Phil: Tell me a little about the staff in Uganda — how did you find them?
Hank: I found Bwambale Robert Musubaho online in 2013 because he established Kasese Humanist Primary School in 2011. He is a fascinating, highly intelligent guy; an orphan who worked with way through college, now he is a humanist activist, educator, and successful entrepreneur. I flew there to meet him, and BBI subsequently helped build three additional schools for him - he is our most valuable contact and trusted advisor. Additionally, we know many people in the Ruwenzori villages near Kasese. When I was a writer for Salon.com an associate there was Douglas Cruickshank - he joined the Peace Corps when he was 56 and was stationed in Kyarumba (which is only 50 minutes away from Kasese). Douglas introduced me to most of the people I work with in Kyarumba now: Mama Teddy Ithungu, Joseph Kasibirehe, Mbusa Chrispus. After I established a humanist presence in Uganda, I met many more people. They found me. Especially women’s associations — they started contacting BBI asking if they could join.
Phil: Isn't Uganda very religious? Are humanists persecuted there? Are the children in your schools and orphanages in any danger from religious zealots?
Hank: Uganda is one of the most religious nations in the world, to a very dangerous extent. I recommend viewing the documentary "God Loves Uganda" to understand how messed-up Christianity is there. Religion is not “harmless’ in Uganda - it has deadly, evil, pernicious consequences. Many religion groups persecute gays in Uganda - gays have been killed, often, due to the homophobia stirred up by Christian leaders, especially Evangelicals, but also Catholics and Anglicans. Also, the anti-condom edits of religionists kill hundreds and thousands of Ugandans annually, due to HIV/AIDS, hepatitis C, and other communicable diseases. Plus, Uganda has an exploding population - it has gone from 4 million in 1960 to 36 million today. There’s potential disaster ahead — starvation, water shortages — if birth control isn’t condoned by the churches. Our humanist schools and clinics are verbally “attacked” and vandalized, but no one has been been physically harmed (yet). Our signs are occasionally torn down - most recently at Garama Secondary Humanist School - and local priests and ministers regularly tell their parishioners to take their children out of our schools, or harm will come to them. The slander is quite amusing and revealing - religious zealots say children in our schools are possessed by demons, the teachers are “Illuminati”, they say humanists want to make all children homosexual via pedophilia, and then kill them in sacrifices. We are regarded as “western” thus we’re associated with gay rights and abortion. The killing of children in sacrifices is an extrapolation on abortion. Interestingly enough, child sacrifice is actually present in Uganda, via “witch doctors” of traditional African religions.
Phil: How do you identify, personally? Atheist? Humanist?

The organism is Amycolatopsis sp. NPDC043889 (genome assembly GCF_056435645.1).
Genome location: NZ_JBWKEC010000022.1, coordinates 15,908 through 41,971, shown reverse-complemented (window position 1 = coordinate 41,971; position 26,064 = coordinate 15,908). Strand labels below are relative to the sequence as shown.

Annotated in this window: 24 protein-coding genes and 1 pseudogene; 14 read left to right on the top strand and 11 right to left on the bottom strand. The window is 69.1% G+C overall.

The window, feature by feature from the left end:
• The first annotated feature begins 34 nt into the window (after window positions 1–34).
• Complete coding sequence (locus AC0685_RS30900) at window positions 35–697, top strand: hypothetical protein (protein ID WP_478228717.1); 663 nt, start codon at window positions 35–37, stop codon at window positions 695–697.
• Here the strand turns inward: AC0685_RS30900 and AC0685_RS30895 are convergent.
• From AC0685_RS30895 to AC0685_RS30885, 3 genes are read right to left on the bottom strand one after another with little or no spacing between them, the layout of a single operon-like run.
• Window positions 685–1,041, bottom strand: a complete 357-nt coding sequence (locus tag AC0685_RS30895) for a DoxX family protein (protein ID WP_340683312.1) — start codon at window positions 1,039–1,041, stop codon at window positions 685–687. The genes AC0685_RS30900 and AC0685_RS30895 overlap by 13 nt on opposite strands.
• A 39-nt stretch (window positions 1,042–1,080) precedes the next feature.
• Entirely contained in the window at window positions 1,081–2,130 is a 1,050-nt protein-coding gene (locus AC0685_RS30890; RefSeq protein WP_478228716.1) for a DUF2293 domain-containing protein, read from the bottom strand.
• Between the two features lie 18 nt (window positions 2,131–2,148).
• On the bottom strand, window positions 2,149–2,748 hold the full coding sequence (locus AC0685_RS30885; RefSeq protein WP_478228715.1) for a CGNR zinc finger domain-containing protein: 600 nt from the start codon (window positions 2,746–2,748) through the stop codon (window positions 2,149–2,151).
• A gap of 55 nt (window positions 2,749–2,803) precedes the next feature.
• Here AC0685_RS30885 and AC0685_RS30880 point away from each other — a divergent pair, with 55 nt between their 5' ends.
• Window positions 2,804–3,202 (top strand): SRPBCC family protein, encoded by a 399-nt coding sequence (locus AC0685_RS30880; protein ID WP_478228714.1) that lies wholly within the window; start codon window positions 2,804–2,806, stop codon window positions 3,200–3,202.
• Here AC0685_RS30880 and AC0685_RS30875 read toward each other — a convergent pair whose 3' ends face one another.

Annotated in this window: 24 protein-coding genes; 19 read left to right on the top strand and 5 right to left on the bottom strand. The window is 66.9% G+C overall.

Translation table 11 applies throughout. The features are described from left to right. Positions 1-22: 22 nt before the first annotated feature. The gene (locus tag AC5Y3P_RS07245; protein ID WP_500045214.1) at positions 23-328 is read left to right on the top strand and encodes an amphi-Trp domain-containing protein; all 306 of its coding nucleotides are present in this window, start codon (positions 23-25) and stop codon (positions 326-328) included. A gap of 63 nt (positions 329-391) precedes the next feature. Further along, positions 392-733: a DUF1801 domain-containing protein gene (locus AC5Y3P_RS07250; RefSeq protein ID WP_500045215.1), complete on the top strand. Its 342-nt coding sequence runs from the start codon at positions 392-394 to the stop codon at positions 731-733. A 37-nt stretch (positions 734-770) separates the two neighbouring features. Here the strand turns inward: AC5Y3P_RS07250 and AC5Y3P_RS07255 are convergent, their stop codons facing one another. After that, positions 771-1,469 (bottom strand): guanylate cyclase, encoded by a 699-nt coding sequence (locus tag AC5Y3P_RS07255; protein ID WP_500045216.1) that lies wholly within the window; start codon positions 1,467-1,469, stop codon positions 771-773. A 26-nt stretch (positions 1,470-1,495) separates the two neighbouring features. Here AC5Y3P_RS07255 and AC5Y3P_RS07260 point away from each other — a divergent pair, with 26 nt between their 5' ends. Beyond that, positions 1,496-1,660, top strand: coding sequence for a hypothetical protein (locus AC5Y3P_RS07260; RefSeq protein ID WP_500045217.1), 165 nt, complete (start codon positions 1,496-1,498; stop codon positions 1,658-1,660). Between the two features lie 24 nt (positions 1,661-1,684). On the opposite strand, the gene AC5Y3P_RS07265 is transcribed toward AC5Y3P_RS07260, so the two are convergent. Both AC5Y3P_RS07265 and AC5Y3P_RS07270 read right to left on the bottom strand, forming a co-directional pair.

Hank: I identify as both an atheist and a humanist. My points-of-view on religion are somewhat complicated. I have worked very happily with many religious people in humanitarian causes, and I still do - I appreciate the charitable impulse in Christianity, and the non-violence and compassion in Buddhism. I regard atheists who say “Everything about Religion is Bad” as ignorant and stupid. Religion has provided wonderful moral guidelines, that atheists should utilize as valuable “philosophies.” I believe, of course, that the deities, taboos, miracles and after-life promises and threats of religion are boring and ridiculous, but it is wrong, IMO, to discard the sensible moral guidance. I don’t ridicule religious relatives and associates anymore - I am nice to them; I believe they’ll come around to atheism eventually, and they’ll probably do it faster if I act tolerant and friendly. On the other hand — this pertains to recent politics — would I march in a crowd with a sign proclaiming my support for Muslim immigration? No I would not. I do not support any religious group, for any reason whatsoever. I am looking forward to the end of religion. I try to be polite and kind along the way, but in actuality, I don’t “respect” religious ideas if they are crazy, harmful nonsense. To summarize: in some ways, I accommodate religious ideas, and in other ways, I definitely do not.
Phil: What is your background? Were you ever religious?
Hank: I was raised Catholic; I left when I was 18 because I definitely didn’t want be a college kid who deprived himself of sex. I believe religion can offer ethical value. My Master’s is in Humanities/Religious Studies and my thesis was on Jodo-Shinshu imagery in the haiku of Kobayashi Issa; I’m presently interested in Buddhist ideas on Forgiveness, and in the humanitarian ideals of Cheng Yen and her Tzu Chi Foundation. I admire Buddhism as a “psychology” and a “philosophy.” I was interested in Quakerism, due to its history of social activism, and Judaism - especially the prophet Isaiah’s appeal for social and economic justice.
Phil: Does Brighter Brains Institute have any new projects planned in Uganda?
Hank: Yes, we do. We're launching a "Gap Year Humanist Uganda" program this week - it will be a combination of volunteering in the orphanage, schools, and clinics - plus weekend adventures, to see wild animals, hike in the Ruwenzori, and boating & fishing in Lake George, Lake Edward, and the Kazinga Channel. We are well-connected in a hot tourist area, near chimpanzee and gorilla reserves, and the Rwanda and Congo borders. We looking forward to volunteers who want to teach in our humanist schools, care for our orphans, and administer health procedures in our clinics. It will be amazingly affordable -- about $600 per month for basic room and board expenses. If anyone has questions they can email firstname.lastname@example.org